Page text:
The same couldn't always be said about Phil. In Boston, where he was drafted fifth overall in 2006 and spent three seasons, he sometimes drew the ire of Bruins fans, who relish a rugged, two-way brand of hockey. In '08, Kessel was even scratched for three games in Boston's first round playoff series against the Canadiens. He earned a reputation of being a bit soft. But in Toronto, and here in Sochi, he's proving that the label does not apply.
In the U.S.'s first game against Slovakia last week, Kessel became reacquainted with his 6-9, 255-pound shadow, Bruins defenseman Zdeno Chara. In the Maple Leafs' playoff series against Boston last spring, the two were inextricably linked on the ice, and Kessel, perhaps surprisingly to some, did not demure. He went into the punishing areas and made the brave plays. He scored four times, including two game-winners, in the seven-game series. Against Slovakia, he had a goal and two assists, as the U.S. cruised to a 7-1 victory.
"[Phil] is one of my favorite players in the league to watch. I love watching him on TV," Blackhawks winger and U.S. forward Patrick Kane said "Now, I wouldn't tell him that to his face, but he's been a treat to be around."
Phil followed up that performance with an assist in the U.S.'s shootout win against Russia on Saturday, and then scored a hat trick in a 5-1win over Slovenia on Sunday, helping Team USA secure the top seed in Group A and advance straight to the quarterfinals. Through the preliminary round, he led the Olympic men's field with seven points -- which was also, incidentally, three more points than Amanda had through her first three games.
For the last few years, Phil and Amanda have had a running contest over who will score more. In 2011-12, Phil finished just two points ahead of Amanda, who led Minnesota as a sophomore with 80 points. In '12-13, a lockout-shortened NHL season for Phil, she got the better of him with 101 points to his 52. They didn't make a bet prior to Sochi -- Amanda said that they're more interested in their teams' successes -- but the way both have been playing, it just might be understood.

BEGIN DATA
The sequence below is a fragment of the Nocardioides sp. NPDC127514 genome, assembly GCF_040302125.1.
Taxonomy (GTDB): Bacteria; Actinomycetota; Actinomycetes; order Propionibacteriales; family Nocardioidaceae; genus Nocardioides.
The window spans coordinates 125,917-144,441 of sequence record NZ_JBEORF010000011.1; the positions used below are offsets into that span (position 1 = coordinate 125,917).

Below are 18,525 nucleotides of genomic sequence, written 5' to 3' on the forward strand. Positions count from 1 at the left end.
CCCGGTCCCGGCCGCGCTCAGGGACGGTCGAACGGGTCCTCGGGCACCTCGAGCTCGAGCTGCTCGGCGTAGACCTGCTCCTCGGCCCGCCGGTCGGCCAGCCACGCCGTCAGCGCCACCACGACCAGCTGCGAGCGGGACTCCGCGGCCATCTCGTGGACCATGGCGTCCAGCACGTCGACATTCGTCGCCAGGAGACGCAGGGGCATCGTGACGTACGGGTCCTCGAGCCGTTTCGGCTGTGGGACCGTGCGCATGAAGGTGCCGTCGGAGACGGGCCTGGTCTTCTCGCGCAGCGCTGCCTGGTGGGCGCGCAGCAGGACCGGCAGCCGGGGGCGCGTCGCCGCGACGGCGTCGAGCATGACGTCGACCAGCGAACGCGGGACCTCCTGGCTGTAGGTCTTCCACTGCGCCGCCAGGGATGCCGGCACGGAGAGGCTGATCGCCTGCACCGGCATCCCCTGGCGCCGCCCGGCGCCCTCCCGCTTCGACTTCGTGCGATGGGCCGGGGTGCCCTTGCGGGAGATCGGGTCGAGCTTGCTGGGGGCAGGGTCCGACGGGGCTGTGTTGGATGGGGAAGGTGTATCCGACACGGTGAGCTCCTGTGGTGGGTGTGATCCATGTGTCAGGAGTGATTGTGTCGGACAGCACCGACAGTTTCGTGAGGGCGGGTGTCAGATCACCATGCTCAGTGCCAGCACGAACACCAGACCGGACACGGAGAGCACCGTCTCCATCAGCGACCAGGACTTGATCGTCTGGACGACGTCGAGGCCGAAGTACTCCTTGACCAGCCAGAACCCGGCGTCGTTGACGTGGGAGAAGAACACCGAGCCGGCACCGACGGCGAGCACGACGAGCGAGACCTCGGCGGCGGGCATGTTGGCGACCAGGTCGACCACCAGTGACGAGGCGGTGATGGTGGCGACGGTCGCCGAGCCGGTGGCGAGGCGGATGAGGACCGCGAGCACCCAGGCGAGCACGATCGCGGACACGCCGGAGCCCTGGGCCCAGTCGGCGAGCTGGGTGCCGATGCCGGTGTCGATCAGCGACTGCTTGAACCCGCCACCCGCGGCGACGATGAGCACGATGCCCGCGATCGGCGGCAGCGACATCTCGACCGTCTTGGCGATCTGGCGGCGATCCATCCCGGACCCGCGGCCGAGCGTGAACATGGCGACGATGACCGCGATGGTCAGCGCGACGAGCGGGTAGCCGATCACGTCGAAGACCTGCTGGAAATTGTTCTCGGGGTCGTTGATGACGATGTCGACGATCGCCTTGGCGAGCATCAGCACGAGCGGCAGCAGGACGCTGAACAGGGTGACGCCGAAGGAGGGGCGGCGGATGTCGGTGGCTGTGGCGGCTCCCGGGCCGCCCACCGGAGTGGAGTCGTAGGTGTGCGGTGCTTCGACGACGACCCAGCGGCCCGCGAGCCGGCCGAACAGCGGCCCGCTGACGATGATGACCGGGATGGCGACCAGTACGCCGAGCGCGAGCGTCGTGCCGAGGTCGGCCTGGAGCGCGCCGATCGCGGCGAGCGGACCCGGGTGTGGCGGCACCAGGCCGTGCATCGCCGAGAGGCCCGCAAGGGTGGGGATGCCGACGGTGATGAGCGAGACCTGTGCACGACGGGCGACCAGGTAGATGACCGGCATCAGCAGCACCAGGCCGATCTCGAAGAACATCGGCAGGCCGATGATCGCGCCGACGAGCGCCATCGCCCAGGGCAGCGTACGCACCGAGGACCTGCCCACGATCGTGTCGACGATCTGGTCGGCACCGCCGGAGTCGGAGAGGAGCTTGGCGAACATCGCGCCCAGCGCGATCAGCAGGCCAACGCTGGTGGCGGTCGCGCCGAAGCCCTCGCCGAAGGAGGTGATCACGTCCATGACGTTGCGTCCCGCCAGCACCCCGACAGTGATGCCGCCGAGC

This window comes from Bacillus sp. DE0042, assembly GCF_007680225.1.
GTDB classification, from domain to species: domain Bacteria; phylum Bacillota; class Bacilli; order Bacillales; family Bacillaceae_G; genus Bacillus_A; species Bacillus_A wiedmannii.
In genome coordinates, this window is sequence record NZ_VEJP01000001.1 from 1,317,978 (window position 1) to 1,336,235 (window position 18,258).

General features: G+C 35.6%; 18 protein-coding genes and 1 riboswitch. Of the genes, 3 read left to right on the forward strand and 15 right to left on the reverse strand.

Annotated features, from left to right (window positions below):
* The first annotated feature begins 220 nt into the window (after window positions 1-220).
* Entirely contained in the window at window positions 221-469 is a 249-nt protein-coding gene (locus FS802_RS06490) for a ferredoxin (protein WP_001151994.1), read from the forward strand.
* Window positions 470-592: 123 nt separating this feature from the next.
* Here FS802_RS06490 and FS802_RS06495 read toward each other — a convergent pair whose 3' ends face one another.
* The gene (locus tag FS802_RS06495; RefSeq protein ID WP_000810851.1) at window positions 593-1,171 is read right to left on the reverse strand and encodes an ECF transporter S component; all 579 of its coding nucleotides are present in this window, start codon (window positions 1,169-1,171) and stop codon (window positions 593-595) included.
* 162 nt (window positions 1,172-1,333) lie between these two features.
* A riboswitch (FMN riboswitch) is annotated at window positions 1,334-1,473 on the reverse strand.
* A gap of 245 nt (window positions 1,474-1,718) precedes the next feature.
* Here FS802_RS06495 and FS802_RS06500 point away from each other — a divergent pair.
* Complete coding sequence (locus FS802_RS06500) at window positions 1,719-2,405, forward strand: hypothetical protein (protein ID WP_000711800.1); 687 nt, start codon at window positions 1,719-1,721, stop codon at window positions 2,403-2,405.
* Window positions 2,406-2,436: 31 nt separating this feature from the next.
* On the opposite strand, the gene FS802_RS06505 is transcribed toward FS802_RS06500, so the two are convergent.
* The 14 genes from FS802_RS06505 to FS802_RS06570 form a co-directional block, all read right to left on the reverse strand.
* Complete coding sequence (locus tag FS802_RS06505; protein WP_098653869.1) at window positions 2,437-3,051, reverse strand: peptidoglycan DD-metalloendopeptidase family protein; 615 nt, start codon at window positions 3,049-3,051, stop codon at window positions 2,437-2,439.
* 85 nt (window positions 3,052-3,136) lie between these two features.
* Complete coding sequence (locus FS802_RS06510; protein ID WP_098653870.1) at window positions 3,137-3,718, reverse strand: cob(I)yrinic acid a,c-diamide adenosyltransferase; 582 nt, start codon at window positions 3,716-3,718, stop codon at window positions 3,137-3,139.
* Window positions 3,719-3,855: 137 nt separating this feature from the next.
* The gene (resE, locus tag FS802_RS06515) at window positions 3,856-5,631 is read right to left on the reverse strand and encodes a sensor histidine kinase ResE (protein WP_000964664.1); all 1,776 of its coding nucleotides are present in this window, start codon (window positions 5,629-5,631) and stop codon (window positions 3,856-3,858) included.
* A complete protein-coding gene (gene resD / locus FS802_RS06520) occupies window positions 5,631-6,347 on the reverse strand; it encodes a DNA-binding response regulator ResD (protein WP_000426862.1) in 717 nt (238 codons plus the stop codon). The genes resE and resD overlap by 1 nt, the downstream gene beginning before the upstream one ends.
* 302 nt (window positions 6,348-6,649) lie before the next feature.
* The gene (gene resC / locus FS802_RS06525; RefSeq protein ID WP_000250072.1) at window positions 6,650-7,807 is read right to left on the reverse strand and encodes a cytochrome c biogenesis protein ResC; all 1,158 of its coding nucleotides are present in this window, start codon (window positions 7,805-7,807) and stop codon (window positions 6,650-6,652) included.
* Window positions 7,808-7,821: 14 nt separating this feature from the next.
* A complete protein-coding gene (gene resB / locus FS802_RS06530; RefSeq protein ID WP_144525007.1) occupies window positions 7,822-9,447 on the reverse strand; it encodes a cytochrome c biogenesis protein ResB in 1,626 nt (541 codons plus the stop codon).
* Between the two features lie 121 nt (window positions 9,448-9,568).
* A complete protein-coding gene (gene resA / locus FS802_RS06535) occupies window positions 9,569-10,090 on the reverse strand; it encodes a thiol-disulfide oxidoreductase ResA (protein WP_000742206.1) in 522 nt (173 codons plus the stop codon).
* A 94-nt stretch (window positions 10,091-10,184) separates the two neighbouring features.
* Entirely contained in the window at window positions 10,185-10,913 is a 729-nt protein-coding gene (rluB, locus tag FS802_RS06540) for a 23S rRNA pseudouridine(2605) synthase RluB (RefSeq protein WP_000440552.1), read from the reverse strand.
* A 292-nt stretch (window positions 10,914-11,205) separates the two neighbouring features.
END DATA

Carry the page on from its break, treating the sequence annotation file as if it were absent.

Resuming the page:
Another similarity: Phil, too, can take a good razzing. He's probably used to it by now, being a fairly easy foil for teammates and hockey fans alike. For instance, his Team USA headshots, awkwardly posed like bad high school senior portraits, inspired some of the year's funniest Internet memes. And after his U.S. teammates saw a looping GIF of Kessel power-chugging a Powerade on the bench during the Slovakia game, he came to the rink the next day to find a few blue bottles left in his stall.
"Phil takes a lot of heat no matter what we're talking about," U.S. defenseman Brooks Orpik said. "He just laughs it off. He's a good sport about it."
"What you see is what you get with Phil," U.S. center Paul Stastny said. But when it comes to competition, Kessel isn't so chill. In the HBO reality series 24/7, audiences at last caught a less forced, less uncomfortable glimpse of Phil Kessel. Cameras spent time with him and Bozak, hanging out and playing pool at their apartment, and the show featured some intense games of ping-pong between Kessel and Maple Leafs captain Dion Phaneuf. It's no coincidence that so much of Kessel's airtime centered on games. After losing a rematch to Phaneuf in the last episode, Kessel retorted: "You are so f------ lucky, it's incredible."
His siblings know that side well; they both have it too. "It can sometimes be hours or days that we'll stay mad," Amanda said. She's been chased around tables and has had to lock herself in her room after victories over her brothers.
These days, the family competitions mostly take place on the golf course, where Blake will begrudgingly admit that Phil may be the best. "I don't understand how, because he has a terrible swing," Blake said. "He never knows where he's hitting the ball."
The brothers, Amanda and their mom will go out and play a few times a week during the summers. It's good to have the women of the family there, Blake said, in case he or Phil has a particularly good round. In those cases, the boys will need to be separated and ride the rest of the 18 in different carts. In the Kessel family, "There's always a winner and a loser," Blake said. "That's the worst thing."
But here in Sochi, for once, Phil and Amanda could both be winners. And that would be the best thing of all.